Do Goldfish Only Have a 3 Second Memory? L8



It is the age old myth of believing that goldfish only have the memory span of 3 seconds long. With further research and experiments we now know that goldfish have a memory that last at least 3 months long (Harfield, 2014). If the myth was true, this would mean that the goldfish is never given enough time to process information to the long term memory. Short term memory is described as memory that can hold at least 5-7 items for a period of at least 15-30 seconds long (Goldstein, 2011). Long term memory happens to be a little different as we transfer information through repetition and rehearsal the memories can last for years, well for a goldfish only months at a time. With this understanding we would think that goldfish wouldn’t even make it out of the short term memory stage either.

We can easily test a goldfish memory by conducting our own science experiment. It can be as simple as using a lever for the fish to receive its food (The Goldfish Tank, 2016). It is a very similar concept to operant conditioning. When a goldfish presses on the lever and food is released the goldfish is able to remember the next day that when the lever is pressed food is released. If the gold fish was unable to make that connection, then the memory span of the goldfish would be shorter. Because the goldfish is able to make that connection we can conclude that a goldfish’s memory is much longer than what the rumors say. We can also learn when the memory span ends when we realize that the goldfish no longer goes to the lever for its daily feeding. Another experiment that was conducted to test a goldfish’s memory was similar to Pavlov’s famous dog and saliva experiment to test classical conditioning. The same was done for goldfish in which they learned that it was feeding time when a certain sound was played. This was proven to be true when the sound was played five months later and the goldfish still correlated the sound to feeding time.

In conclusion, memory is an important aspect of all of our lives. In the case of goldfish memory is a necessary tool for survival when it comes to remembering feeding or even remembering predators in the real ocean. We should all experiment on all of our pets to see how long they are able to remember things.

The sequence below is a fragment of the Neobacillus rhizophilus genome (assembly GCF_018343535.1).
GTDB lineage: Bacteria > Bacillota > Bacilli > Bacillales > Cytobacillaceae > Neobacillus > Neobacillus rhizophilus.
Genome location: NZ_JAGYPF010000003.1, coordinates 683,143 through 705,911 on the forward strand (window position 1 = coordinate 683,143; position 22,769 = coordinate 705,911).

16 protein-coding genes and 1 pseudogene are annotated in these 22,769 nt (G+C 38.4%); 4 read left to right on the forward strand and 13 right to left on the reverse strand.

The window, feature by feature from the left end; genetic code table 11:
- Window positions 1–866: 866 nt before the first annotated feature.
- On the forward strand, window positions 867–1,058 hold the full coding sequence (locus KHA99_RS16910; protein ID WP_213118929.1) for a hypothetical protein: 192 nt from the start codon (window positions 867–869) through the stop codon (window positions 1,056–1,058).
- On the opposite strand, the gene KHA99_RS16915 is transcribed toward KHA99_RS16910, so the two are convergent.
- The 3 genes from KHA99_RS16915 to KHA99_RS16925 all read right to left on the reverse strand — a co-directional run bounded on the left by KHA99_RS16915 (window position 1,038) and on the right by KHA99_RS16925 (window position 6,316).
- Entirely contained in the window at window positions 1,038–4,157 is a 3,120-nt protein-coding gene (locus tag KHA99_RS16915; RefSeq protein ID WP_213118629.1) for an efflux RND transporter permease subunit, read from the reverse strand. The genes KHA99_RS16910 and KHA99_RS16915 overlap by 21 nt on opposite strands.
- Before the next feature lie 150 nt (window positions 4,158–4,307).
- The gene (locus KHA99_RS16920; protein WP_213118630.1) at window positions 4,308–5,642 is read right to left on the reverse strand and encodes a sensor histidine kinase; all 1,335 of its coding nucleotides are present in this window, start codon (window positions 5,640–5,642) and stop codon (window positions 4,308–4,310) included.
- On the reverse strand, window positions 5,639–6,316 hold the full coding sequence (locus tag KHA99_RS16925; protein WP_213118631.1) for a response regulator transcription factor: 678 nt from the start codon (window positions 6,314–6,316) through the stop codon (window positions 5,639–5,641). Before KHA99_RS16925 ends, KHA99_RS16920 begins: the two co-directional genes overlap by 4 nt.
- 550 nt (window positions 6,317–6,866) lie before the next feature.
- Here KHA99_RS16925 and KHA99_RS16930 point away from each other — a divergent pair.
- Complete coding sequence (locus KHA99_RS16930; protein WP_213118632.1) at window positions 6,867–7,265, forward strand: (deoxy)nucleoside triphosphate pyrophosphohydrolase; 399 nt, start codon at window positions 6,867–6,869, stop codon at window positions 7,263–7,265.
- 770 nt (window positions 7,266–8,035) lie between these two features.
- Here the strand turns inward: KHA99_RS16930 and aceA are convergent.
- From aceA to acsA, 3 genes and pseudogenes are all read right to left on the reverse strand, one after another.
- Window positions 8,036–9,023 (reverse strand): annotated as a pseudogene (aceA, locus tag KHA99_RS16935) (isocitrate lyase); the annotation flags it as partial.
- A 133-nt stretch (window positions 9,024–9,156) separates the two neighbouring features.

Goldstein, E. B. (2011). Cognitive Psychology. Belmont, Canada: Cengage Learning .

Harfield, D. (2014, February 4). Why goldfish having a three-second memory is a myth…. Retrieved from How It Works:

The Goldfish Tank. (2016). Goldfish Memory: Is 3 second goldfish memory a myth? Retrieved from The Goldfish Tank:

Elizabeth Negron

2 thoughts on “Do Goldfish Only Have a 3 Second Memory? L8

  1. Trenaye Javonne Youngblood

    I enjoyed your article, it reminded me of the saying “an elephant never forgets” and me think about human interactions with animals. People who don’t work with animals regularly, such as a farmer or a professional animal trainer would, tend to live their lives with their animals thinking “oh they won’t remember that” (maybe if a paw gets stepped on, or a meal is given late). We don’t think really about our animals having long term memories until they do something that we think is interpretable. For instance, if you haven’t seen your dog in a month and when you finally do see him he’s jumping around and licking you, you’d assume he missed you, and to miss you he would have to remember you. I’m not sure about many other animals but according to Scientific American, elephants really don’t forget much. They are capable of remembering old feeding grounds and multiple ways to get there, the locations of all of their relatives at any given moment, old enemies, and old friend that they haven’t seen in years. With that being said, humans should be much more intentional with the interactions we have with our animal friends. We don’t know how much they are remembering, but we should at least try to help have nice memories.

    Ritchie, J. (2009, January 12). Fact or Fiction?: Elephants Never Forget. Retrieved from Scientific American:

  2. Paul Hernandez

    In the Goldfish example, we do not measure the maximum capacity of it’s long term memory but a behavior pattern on the second example via Pavlov’s methodology of classical conditioning. yet it does appear that the short term to long term transition is similar in human’s. As per “Figure 5.2: Flow diagram for Atkinson and Shiffrin’s (1968) model of memory” (Goldstien, 2011) In this model the addition of including the control process of rehearsal can increase the transition from episodic short to long term memory for the goldfish. But it will only hold for as long as it is rehearsed often and limited to the capacity of it’s LTM neuron’s capacity.

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